So you see, politicians do not lie, they just perhaps fail to give a full and complete statement of everything the might conceivably do in the future. (And here you thought that Bill Clinton was somehow unique in his capacity for deception).
So, at any rate, there are two ways to judge presidential greatness: the standard 100 days method, or the Jaffa method: "I mean exactly the opposite of what I am saying," or, rather, "Pay more attention to what I am not saying than to what I am saying." On Jaffa's view, no matter what Bush is doing or saying now, we must reserve the right to redefine such actions in the future based on what Bush has not expressly precluded.
In that regard, another report card of sorts on President Bush is making the rounds. As MSNBC reports, President Bush is going home to Texas with "Big Mo." "Mo" as in "momentum," and not as in Missouri (which is Mizzou, anyway).
An analysis of what is considered "victory" for Republicans is instructive. MSNBC notes that
Bush issued a statement calling the Senate's approval of $5.5 billion in farm aid — $2 billion less than the Democrats wanted — "a victory for our nation's farmers at a time when they need it most." Although the Democrats have the majority in the Senate, they could not round up enough votes to stop a Republican filibuster that effectively killed their farm bill. Coming in the wake of Bush's wins in House votes to ban human cloning, pass the Bush-backed energy bill and enact a patients rights compromise that he supported, Friday's Senate vote was a sweet ending to a triumphal week for the president.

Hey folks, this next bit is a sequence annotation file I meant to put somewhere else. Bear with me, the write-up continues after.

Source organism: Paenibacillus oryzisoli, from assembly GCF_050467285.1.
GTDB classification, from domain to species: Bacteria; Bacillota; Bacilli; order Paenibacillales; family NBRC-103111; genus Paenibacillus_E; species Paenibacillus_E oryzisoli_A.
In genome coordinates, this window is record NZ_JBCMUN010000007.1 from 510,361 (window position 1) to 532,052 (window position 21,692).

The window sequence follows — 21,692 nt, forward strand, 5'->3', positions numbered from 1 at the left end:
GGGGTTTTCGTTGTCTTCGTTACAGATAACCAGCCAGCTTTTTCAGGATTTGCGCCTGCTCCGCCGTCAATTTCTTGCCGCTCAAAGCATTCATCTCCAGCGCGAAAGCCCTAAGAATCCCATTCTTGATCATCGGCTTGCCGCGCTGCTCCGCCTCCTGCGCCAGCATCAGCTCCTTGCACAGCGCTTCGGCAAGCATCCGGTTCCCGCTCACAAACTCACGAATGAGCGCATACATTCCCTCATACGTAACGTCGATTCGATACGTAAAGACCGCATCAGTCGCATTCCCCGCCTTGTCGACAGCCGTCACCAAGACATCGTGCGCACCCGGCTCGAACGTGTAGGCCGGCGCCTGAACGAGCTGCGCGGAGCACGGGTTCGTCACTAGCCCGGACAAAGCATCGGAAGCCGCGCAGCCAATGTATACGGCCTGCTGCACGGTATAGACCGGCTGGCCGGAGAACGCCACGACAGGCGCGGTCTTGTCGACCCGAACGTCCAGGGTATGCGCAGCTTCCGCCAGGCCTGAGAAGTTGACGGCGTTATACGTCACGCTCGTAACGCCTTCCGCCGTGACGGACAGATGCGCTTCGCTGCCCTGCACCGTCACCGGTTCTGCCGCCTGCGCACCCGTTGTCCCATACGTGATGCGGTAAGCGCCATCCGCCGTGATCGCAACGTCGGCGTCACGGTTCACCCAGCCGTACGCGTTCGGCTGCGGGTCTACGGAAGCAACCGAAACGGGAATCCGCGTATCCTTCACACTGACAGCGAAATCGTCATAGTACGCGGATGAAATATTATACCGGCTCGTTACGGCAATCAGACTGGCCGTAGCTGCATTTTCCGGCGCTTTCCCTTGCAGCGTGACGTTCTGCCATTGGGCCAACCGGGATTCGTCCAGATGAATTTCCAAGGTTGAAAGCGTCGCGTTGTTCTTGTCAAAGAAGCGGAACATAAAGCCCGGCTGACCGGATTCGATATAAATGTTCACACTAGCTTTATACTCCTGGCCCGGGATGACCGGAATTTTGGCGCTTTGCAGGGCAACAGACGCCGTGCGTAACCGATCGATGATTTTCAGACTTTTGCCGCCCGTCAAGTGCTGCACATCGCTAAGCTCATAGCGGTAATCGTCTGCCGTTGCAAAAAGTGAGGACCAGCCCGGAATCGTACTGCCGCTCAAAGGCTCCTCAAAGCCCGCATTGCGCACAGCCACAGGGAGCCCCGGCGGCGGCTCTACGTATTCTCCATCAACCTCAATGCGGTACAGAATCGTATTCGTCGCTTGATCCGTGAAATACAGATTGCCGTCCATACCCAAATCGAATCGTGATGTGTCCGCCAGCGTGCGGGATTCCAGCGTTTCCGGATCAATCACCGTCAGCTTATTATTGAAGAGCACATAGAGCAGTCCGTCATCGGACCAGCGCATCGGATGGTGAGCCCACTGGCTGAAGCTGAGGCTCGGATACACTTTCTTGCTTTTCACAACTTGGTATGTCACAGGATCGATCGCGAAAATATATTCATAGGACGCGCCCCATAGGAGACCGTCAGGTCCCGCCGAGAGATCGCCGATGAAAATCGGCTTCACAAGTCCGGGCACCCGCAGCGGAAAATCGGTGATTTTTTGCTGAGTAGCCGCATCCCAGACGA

As has been often said, the only difference between Democrats and Republicans is that Republicans want to spend 10 cents less on Democratic programs than the Democrats would like to spend. And what do you know — this is shown in the case of farm aid. What a rallying cry: "We spent less than you wanted to!" With friends like this, liberty and sound economics need no enemies.
Similarly, the phantom tax cut is hailed as a Bush "accomplishment." Ignore, for the moment, that these cuts are in the future — and that no Congress can bind a future Congress. Ignore as well that the estate tax, allegedly "repealed," is back in 2011.
More importantly how is signing a bill passed by Congress a presidential "accomplishment?" What exactly does Bush get praise? Apparently, for not vetoing the tax cut. Well, you might argue, Bush fulminated at Congress to get the House and Senate to pass the tax cut that he wanted, not one that they wanted. Even so, they are the ones that did it.